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Businesses are collecting so much data than they know what to do with it – Gemalto

by Milicent Atieno
big data

The 21st-century mantra for business worth its salt is that information is power. So businesses in Africa as well as around the world have been actively collecting information about their customers, and suppliers among other things. So you would think all these information is bringing them that said power!

Well, turns out most businesses have become so good at collecting information, and they have lots of it than they can handle. That is according to Gemalto, one of the world’s leading digital security company.

Gemalto recently tabled a report of a global study, which reveals that two in three companies (65%) cannot analyze the data they collect. Only half of the companies (54%) know where all their sensitive data (which they collected over time) is stored. To make matters worse, two-thirds of the companies (68%) admit that they don’t carry out all the procedures as stipulated by the data protection laws outlined in the GDPR.

These are just some of the revelations found by the fifth annual Data Security Confidence Index. The research surveyed 1,050 IT decision makers and some 10,500 consumers from around the world. Though most businesses around the world believe that analyzing data will give them a competitive edge, only 20% of companies in Benelux and 19% in Britain are able to do so. The research established that business’ ability to analyze the data they have collected varies across the world. Companies in India (at 55%) and Australia at (47%) were found to be the best at analyzing the data in their possession.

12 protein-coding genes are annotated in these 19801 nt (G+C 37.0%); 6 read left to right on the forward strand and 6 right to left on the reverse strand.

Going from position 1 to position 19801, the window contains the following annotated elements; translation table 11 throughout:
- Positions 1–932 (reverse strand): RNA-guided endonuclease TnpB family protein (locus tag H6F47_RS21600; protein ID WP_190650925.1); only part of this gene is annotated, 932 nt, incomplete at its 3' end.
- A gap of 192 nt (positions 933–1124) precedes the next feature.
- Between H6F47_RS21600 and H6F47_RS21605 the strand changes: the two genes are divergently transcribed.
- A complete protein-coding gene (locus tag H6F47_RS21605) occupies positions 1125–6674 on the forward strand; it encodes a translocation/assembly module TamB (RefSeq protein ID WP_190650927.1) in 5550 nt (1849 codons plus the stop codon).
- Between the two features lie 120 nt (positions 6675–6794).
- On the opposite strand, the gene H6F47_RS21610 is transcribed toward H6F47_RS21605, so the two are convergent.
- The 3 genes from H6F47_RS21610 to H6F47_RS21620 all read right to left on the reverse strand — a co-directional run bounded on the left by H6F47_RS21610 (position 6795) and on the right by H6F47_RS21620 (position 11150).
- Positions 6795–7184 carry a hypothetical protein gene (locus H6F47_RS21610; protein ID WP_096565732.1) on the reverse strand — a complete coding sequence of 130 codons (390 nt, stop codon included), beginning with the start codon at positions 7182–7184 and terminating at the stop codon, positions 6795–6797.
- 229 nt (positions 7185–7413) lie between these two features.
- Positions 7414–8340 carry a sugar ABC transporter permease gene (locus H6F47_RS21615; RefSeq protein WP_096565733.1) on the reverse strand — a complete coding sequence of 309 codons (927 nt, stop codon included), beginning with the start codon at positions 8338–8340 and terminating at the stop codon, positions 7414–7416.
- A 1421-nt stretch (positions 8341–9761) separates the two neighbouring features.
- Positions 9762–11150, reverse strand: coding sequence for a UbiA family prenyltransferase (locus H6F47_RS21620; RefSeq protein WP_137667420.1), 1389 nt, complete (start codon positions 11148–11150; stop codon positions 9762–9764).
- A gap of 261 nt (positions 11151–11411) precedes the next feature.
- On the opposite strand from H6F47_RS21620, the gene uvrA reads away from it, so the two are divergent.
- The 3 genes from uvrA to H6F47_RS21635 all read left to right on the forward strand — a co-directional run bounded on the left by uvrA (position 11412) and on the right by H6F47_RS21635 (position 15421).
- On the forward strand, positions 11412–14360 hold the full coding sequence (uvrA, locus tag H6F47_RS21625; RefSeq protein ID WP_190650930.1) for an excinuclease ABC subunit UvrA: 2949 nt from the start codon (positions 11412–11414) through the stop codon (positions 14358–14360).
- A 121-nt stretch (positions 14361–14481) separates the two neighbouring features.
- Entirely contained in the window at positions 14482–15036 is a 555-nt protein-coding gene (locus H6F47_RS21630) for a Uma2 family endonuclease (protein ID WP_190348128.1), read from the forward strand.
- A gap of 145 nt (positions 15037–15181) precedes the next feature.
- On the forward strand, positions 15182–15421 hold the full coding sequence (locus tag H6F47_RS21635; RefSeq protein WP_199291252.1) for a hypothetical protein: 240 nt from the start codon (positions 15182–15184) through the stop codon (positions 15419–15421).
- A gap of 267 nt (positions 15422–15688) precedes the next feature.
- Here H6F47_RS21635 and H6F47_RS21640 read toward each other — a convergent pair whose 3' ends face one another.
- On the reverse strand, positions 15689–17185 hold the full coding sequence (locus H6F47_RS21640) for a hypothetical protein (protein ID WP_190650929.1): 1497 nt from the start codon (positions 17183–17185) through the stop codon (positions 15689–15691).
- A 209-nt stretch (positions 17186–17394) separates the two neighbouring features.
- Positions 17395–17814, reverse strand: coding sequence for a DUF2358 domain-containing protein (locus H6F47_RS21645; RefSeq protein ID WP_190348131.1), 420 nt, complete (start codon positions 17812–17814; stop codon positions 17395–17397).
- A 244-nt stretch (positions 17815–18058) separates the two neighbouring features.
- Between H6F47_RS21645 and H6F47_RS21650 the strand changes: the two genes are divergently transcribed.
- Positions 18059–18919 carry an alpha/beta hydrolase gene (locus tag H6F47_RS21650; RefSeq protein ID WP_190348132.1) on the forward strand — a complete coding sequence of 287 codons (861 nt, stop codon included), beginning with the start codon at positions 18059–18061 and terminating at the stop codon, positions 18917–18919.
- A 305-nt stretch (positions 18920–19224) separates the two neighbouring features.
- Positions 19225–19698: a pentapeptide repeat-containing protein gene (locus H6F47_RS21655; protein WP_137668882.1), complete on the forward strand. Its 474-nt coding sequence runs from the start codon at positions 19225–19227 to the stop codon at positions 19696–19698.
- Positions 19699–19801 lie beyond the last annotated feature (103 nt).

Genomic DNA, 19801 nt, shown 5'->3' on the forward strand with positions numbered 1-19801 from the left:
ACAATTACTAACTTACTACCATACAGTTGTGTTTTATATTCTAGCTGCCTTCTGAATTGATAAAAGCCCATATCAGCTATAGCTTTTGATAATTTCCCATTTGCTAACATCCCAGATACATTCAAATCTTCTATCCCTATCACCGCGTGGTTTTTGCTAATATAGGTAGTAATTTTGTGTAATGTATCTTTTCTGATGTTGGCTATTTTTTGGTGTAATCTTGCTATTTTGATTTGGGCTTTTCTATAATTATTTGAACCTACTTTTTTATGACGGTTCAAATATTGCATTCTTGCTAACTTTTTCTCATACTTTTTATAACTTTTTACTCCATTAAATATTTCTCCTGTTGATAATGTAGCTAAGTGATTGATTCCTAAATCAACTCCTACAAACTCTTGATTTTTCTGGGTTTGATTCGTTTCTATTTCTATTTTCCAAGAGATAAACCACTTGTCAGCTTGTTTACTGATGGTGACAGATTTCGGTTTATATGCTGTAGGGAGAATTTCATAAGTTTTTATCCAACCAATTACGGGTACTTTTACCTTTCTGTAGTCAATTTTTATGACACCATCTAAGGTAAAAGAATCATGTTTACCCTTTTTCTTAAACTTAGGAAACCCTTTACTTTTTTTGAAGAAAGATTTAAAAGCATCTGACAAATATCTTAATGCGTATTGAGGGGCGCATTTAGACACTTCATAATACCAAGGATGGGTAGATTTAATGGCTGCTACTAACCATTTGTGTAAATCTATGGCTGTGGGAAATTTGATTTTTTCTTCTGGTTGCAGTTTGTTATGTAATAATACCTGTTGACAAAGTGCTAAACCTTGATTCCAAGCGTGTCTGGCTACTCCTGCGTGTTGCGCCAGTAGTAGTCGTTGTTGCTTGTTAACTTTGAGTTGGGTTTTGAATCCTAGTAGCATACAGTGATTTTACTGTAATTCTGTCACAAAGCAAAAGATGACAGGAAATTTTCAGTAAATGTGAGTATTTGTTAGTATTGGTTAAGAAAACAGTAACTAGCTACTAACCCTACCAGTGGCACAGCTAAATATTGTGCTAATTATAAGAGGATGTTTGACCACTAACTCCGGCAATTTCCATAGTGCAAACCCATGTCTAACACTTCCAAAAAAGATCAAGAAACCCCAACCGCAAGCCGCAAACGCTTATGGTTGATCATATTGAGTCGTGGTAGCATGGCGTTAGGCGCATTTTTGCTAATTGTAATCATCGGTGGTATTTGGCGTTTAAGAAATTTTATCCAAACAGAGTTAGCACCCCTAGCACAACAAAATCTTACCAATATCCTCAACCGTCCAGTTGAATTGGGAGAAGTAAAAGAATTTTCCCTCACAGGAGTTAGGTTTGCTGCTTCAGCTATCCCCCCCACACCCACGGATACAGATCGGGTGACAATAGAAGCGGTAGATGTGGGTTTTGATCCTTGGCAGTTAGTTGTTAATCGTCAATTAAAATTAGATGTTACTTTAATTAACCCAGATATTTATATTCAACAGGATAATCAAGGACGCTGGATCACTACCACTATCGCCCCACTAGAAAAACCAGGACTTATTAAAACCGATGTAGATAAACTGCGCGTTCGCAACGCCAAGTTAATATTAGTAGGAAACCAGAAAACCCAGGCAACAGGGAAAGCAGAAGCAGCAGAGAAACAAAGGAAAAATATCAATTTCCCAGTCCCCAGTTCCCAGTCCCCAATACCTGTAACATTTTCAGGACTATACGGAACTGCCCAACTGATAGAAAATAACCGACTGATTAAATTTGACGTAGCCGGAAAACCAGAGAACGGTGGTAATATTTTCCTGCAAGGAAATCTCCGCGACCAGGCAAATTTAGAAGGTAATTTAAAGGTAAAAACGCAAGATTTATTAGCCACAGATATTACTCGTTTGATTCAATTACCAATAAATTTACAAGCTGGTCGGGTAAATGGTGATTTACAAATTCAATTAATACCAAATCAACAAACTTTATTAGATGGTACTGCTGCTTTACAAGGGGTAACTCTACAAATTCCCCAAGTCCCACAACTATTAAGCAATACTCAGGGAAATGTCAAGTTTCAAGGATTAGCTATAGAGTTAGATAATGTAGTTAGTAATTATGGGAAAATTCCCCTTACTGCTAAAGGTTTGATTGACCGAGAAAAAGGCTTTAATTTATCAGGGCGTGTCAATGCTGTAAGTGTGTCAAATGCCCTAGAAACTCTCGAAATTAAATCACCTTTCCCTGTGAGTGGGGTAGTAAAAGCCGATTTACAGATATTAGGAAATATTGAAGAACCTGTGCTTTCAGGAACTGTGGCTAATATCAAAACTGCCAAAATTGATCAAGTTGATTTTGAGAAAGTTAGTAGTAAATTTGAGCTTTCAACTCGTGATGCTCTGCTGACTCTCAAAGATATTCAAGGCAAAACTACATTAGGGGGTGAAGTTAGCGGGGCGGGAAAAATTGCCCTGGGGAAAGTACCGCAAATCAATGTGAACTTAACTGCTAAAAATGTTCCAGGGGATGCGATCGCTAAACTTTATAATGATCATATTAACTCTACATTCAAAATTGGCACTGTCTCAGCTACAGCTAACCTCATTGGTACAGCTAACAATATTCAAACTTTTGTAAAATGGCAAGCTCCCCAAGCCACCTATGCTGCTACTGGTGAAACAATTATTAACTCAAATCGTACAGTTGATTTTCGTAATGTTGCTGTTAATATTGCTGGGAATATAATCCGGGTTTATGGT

If businesses can’t analyze all of the data they collect, they can’t understand the value of it – and that means they won’t know how to apply the appropriate security controls to that data,” said Jason Hart, the VP and CTO for Data Protection at Gemalto.

Whether it’s selling it on the dark web, manipulating it for financial gain or to damage reputations, unsecured data is a goldmine for hackers. You only need to look at the recent hacks on the World Anti-Doping Agency and International Luge Federation to see the damage that can be done. What’s more, data manipulation can take years to discover, and with data informing everything from business strategy to sales and product development, its value and integrity cannot be underestimated.

It is interesting to point out that despite it being accepted that data should be well protected, most companies around the world believe unauthorized persons can access their sensitive data. The study found that nearly half (48%) of the IT professionals surveyed think that there are sufficient security tools to keep unauthorized persons at bay and not access sensitive data. Yet, most of the IT professionals (68%) believe it is possible for the unauthorized persons to access sensitive corporate network.

Australian companies, according to the report, are the most likely victim (84%) and the UK the least (84%). The survey further unveiled that once a hacker gains access to a company’s data, less than half of the companies surveyed (48%) are confident that their data will be secure. With UK businesses being the most prepared against such intrusion and Australia being least prepared.

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